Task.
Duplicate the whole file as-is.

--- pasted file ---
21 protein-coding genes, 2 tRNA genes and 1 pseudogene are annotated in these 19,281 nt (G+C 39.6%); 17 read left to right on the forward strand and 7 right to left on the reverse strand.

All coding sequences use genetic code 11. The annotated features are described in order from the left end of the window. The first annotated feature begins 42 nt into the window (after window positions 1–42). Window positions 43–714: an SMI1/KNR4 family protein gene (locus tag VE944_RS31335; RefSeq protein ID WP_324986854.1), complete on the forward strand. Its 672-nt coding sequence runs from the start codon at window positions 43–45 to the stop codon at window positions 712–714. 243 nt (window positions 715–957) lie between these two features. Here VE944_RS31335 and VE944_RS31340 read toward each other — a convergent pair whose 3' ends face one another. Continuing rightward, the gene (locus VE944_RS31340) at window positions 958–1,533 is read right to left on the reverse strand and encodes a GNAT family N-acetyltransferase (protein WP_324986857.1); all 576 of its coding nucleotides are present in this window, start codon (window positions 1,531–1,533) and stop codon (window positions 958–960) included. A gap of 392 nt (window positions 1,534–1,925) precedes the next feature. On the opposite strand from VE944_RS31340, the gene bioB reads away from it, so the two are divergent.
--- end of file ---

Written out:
21 protein-coding genes, 2 tRNA genes and 1 pseudogene are annotated in these 19,281 nt (G+C 39.6%); 17 read left to right on the forward strand and 7 right to left on the reverse strand.

All coding sequences use genetic code 11. The annotated features are described in order from the left end of the window. The first annotated feature begins 42 nt into the window (after window positions 1–42). Window positions 43–714: an SMI1/KNR4 family protein gene (locus tag VE944_RS31335; RefSeq protein ID WP_324986854.1), complete on the forward strand. Its 672-nt coding sequence runs from the start codon at window positions 43–45 to the stop codon at window positions 712–714. 243 nt (window positions 715–957) lie between these two features. Here VE944_RS31335 and VE944_RS31340 read toward each other — a convergent pair whose 3' ends face one another. Continuing rightward, the gene (locus VE944_RS31340) at window positions 958–1,533 is read right to left on the reverse strand and encodes a GNAT family N-acetyltransferase (protein WP_324986857.1); all 576 of its coding nucleotides are present in this window, start codon (window positions 1,531–1,533) and stop codon (window positions 958–960) included. A gap of 392 nt (window positions 1,534–1,925) precedes the next feature. On the opposite strand from VE944_RS31340, the gene bioB reads away from it, so the two are divergent.